So lesson? Be careful what you say to teens, they do listen no matter how much they look like they aren't . . . .  and it can affect their sock wearing choices forever.

5. Tell us about your most recent book:
I've actually got two coming out really close together, the first is a FREE novella (ebook only), so you can download it today for nothing! Check it out here.

Love by the Letter is the romance story I made up for the neighbors in A Bride for Keeps.

Dex Stanton’s first attempt at acquiring a mail-order bride fails when the lady writes back ridiculing his atrocious spelling. Rachel Oliver, the smart little brunette who sat in front of him in school, is the last woman he wants to ask for help. How can he handle her knowing what a dunce he really is?

Rachel Oliver has had enough. She’s lingered in town for two years mooning over Dex, and now she’s done, done, done. If the fool wants to write to a mail-order bride company so be it. She’ll help him find a fancy eastern wife and then go to college as her parents wish. Except once she starts working with Dex, she wants to stop. How can she help him capture another woman’s heart as thoroughly as his laidback charm has captured her own?

And my first novel is A Bride for Keeps which comes out October 1:

Although Everett Cline can hardly keep up with the demands of his homestead, he won’t humiliate himself by looking for a helpmate ever again–not after being jilted by three mail-order brides. When a well-meaning neighbor goes behind his back to bring yet another mail-order bride to town, he has good reason to doubt it will work, especially after getting a glimpse at the woman in question. She’s the prettiest woman he’s ever seen, and it’s just not possible she’s there to marry a simple homesteader like him.

Julia Lockwood has never been anything more than a pretty pawn for her father or a business acquisition for her former fiance. Having finally worked up the courage to leave her life in Massachusetts, she’s determined to find a place where people will value her for more than her looks. Having run out of all other options, Julia resorts to a mail-order marriage in far-away Kansas.

Everett is skeptical a cultured woman like Julia could be happy in a life on the plains, while Julia, deeply wounded by a past relationship, is skittish at the idea of marriage at all. When, despite their hesitations, they agree to a marriage in name only, neither one is prepared for the feelings that soon arise to complicate their arrangement. Can two people accustomed to keeping their distance let the barricades around their hearts down long enough to fall in love?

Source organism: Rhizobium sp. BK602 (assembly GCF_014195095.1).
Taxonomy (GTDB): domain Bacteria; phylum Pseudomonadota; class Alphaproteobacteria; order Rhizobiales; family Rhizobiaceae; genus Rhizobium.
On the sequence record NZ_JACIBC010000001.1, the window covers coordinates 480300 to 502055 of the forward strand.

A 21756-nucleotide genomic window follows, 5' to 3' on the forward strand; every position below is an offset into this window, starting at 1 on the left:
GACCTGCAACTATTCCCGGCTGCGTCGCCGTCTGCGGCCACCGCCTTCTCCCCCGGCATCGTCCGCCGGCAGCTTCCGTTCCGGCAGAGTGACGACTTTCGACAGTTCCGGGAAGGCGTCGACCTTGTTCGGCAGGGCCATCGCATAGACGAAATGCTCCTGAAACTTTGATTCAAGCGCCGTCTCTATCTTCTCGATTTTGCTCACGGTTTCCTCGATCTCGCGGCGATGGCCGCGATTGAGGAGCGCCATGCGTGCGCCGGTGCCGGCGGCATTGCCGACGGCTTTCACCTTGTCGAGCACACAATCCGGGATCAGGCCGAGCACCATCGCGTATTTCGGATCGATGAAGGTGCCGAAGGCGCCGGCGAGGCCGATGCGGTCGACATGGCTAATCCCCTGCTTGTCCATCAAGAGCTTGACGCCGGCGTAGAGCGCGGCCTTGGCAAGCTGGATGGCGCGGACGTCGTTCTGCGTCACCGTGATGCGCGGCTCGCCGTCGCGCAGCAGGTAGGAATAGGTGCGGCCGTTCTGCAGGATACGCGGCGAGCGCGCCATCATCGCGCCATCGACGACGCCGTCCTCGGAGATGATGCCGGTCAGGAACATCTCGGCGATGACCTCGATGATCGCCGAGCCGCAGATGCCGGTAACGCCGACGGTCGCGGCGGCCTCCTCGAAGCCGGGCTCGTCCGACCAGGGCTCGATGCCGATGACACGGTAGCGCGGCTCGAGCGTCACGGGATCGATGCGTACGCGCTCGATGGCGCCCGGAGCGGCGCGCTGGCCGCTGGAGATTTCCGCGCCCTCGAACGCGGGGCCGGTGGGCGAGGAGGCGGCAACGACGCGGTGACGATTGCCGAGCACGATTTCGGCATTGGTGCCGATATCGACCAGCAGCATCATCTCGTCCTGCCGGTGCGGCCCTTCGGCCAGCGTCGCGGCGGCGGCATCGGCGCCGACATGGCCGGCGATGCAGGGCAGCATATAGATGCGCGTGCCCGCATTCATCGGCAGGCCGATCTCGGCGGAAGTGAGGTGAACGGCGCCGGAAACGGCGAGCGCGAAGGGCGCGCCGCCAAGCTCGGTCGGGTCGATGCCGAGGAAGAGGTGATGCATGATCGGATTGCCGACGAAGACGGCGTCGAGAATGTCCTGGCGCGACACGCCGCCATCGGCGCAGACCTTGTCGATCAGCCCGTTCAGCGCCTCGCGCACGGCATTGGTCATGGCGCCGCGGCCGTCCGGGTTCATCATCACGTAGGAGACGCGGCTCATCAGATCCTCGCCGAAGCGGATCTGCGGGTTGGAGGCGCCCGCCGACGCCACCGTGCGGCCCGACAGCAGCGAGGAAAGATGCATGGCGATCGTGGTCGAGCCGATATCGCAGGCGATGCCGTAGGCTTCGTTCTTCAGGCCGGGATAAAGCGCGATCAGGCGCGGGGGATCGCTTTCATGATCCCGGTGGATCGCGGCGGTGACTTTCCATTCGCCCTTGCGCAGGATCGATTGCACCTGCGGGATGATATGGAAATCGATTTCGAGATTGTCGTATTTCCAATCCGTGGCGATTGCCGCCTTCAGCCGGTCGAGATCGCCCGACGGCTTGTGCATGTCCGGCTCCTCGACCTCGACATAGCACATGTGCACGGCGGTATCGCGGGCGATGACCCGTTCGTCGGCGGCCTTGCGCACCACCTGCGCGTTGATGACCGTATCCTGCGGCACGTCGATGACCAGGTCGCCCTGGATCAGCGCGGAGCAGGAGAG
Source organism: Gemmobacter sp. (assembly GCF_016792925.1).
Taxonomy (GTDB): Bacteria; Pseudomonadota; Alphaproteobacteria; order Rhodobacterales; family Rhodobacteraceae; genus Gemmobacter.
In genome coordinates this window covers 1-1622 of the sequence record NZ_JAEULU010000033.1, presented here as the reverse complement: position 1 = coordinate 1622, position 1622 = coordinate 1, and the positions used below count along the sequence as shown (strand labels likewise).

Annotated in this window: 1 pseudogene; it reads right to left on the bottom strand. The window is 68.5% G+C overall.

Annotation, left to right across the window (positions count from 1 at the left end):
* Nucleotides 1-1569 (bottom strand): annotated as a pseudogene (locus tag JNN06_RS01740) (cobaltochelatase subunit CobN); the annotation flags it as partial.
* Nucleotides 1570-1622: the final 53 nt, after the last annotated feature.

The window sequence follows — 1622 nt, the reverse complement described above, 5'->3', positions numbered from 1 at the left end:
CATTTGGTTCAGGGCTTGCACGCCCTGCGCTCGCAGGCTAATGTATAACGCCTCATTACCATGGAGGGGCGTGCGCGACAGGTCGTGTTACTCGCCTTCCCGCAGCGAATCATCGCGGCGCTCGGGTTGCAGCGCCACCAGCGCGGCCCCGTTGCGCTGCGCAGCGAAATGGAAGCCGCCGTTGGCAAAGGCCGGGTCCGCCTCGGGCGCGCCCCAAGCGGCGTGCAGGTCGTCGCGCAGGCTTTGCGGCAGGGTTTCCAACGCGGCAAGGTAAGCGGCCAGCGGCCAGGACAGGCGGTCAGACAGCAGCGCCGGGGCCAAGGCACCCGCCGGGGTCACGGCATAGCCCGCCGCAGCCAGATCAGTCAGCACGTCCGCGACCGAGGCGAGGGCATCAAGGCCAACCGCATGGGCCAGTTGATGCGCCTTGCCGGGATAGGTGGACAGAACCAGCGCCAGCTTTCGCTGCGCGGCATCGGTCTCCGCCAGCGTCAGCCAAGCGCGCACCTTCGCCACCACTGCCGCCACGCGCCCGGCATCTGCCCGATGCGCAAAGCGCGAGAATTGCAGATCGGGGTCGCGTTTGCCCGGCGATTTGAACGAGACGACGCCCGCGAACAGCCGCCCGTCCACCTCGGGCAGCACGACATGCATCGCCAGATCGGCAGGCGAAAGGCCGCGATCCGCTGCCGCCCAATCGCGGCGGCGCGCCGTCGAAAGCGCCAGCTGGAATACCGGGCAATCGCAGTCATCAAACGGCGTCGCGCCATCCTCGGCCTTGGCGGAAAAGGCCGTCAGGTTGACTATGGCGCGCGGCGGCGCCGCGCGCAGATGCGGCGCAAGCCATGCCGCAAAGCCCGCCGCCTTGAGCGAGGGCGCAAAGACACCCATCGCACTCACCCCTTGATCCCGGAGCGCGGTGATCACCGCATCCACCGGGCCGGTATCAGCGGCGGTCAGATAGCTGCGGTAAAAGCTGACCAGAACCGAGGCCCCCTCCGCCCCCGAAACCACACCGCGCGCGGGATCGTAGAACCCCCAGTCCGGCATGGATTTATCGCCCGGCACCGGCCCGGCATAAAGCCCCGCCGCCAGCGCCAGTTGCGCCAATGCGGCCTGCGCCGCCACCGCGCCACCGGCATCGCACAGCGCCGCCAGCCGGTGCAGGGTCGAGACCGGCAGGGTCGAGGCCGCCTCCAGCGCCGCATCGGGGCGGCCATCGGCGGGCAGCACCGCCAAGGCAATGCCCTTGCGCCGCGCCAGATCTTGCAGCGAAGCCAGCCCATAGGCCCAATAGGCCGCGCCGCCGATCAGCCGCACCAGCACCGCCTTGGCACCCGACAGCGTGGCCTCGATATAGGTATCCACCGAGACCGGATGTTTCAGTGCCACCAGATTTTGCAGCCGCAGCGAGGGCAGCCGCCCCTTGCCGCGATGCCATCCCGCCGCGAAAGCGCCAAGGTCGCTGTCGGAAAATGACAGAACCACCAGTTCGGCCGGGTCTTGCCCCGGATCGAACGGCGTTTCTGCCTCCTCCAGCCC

Thanks for having me, Jodie!


You're welcome, Melissa. I know I can't wait to read my copy of each of these. Congratulations on this achievement.

Pull up a chair and stay for a bit to ask Melissa some questions.


  1. I love this interview! Melissa, you are a woman after my own heart! As the mother of three young children myself, I can totally relate! Reading late at night is my getaway.

    I had the privilege of reading an ARC of A BRIDE FOR KEEPS and it is written with such tenderness and depth. It is a wonderful novel and I highly recommend it! It is certainly a book for keeps!!!

    1. Britney, thanks for the nice endorsement there. I wish I had time to read more late into the night. Though now, the newborn totally sucks that time away!

  2. Thanks for stopping by, Britney.

    Enjoy your little ones. They grow up so quickly. :)

  3. Thank you for this wonderful interview. I cannot wait to read A BRIDE FOR KEEPS. I have heard great things! I am amazed at Melissa's talent plus the fact that she has a little more going on in her life than just writing which would be overwhelming in itself.

    1. Yep, I second "overwhelming"....what was I thinking????? :)

  4. The sock thing is funny because my Mom, who passed this on to my daughter, always wore her socks inside out because the seam hurt her toes she said. There, now you have a good reason to wear your socks inside out, lol.

    1. I can put them on inside out on my newborns since it seems to bother them, but that voice taunts me all day if I try to ignore it. Now if the seam bothered me I might have the courage to ignore the voice in my head.....but since it doesn't,,,,